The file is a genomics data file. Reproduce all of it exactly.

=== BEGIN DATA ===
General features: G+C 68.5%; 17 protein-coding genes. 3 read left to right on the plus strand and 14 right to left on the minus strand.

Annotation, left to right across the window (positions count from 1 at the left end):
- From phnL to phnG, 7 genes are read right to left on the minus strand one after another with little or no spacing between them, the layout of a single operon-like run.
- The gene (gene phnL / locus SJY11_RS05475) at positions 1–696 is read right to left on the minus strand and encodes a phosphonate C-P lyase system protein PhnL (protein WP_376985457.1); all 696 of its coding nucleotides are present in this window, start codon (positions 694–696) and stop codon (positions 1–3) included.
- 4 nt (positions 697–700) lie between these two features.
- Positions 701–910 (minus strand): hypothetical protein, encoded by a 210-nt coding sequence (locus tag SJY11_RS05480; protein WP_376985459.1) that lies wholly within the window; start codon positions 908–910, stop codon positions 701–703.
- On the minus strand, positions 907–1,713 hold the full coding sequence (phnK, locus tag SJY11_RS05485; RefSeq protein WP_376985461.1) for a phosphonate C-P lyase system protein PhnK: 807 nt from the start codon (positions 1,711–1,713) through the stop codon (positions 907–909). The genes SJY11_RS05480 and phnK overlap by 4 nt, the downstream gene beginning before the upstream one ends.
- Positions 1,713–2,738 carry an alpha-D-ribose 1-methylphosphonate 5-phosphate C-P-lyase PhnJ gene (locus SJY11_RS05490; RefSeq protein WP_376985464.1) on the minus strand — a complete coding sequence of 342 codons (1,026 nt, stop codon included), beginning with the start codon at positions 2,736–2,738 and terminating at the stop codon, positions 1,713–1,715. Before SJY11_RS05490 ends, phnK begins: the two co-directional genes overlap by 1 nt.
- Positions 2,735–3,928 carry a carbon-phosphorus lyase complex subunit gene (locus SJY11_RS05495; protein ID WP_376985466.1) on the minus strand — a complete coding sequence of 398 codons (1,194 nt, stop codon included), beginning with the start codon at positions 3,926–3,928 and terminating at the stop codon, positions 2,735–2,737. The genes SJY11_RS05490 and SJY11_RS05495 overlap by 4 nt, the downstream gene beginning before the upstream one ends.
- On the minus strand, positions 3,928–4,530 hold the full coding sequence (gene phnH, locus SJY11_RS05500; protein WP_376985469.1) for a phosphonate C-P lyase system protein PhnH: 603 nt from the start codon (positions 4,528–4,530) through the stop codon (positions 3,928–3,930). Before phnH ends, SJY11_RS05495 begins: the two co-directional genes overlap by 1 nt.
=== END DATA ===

General features: G+C 68.5%; 17 protein-coding genes. 3 read left to right on the plus strand and 14 right to left on the minus strand.

Annotation, left to right across the window (positions count from 1 at the left end):
- From phnL to phnG, 7 genes are read right to left on the minus strand one after another with little or no spacing between them, the layout of a single operon-like run.
- The gene (gene phnL / locus SJY11_RS05475) at positions 1–696 is read right to left on the minus strand and encodes a phosphonate C-P lyase system protein PhnL (protein WP_376985457.1); all 696 of its coding nucleotides are present in this window, start codon (positions 694–696) and stop codon (positions 1–3) included.
- 4 nt (positions 697–700) lie between these two features.
- Positions 701–910 (minus strand): hypothetical protein, encoded by a 210-nt coding sequence (locus tag SJY11_RS05480; protein WP_376985459.1) that lies wholly within the window; start codon positions 908–910, stop codon positions 701–703.
- On the minus strand, positions 907–1,713 hold the full coding sequence (phnK, locus tag SJY11_RS05485; RefSeq protein WP_376985461.1) for a phosphonate C-P lyase system protein PhnK: 807 nt from the start codon (positions 1,711–1,713) through the stop codon (positions 907–909). The genes SJY11_RS05480 and phnK overlap by 4 nt, the downstream gene beginning before the upstream one ends.
- Positions 1,713–2,738 carry an alpha-D-ribose 1-methylphosphonate 5-phosphate C-P-lyase PhnJ gene (locus SJY11_RS05490; RefSeq protein WP_376985464.1) on the minus strand — a complete coding sequence of 342 codons (1,026 nt, stop codon included), beginning with the start codon at positions 2,736–2,738 and terminating at the stop codon, positions 1,713–1,715. Before SJY11_RS05490 ends, phnK begins: the two co-directional genes overlap by 1 nt.
- Positions 2,735–3,928 carry a carbon-phosphorus lyase complex subunit gene (locus SJY11_RS05495; protein ID WP_376985466.1) on the minus strand — a complete coding sequence of 398 codons (1,194 nt, stop codon included), beginning with the start codon at positions 3,926–3,928 and terminating at the stop codon, positions 2,735–2,737. The genes SJY11_RS05490 and SJY11_RS05495 overlap by 4 nt, the downstream gene beginning before the upstream one ends.
- On the minus strand, positions 3,928–4,530 hold the full coding sequence (gene phnH, locus SJY11_RS05500; protein WP_376985469.1) for a phosphonate C-P lyase system protein PhnH: 603 nt from the start codon (positions 4,528–4,530) through the stop codon (positions 3,928–3,930). Before phnH ends, SJY11_RS05495 begins: the two co-directional genes overlap by 1 nt.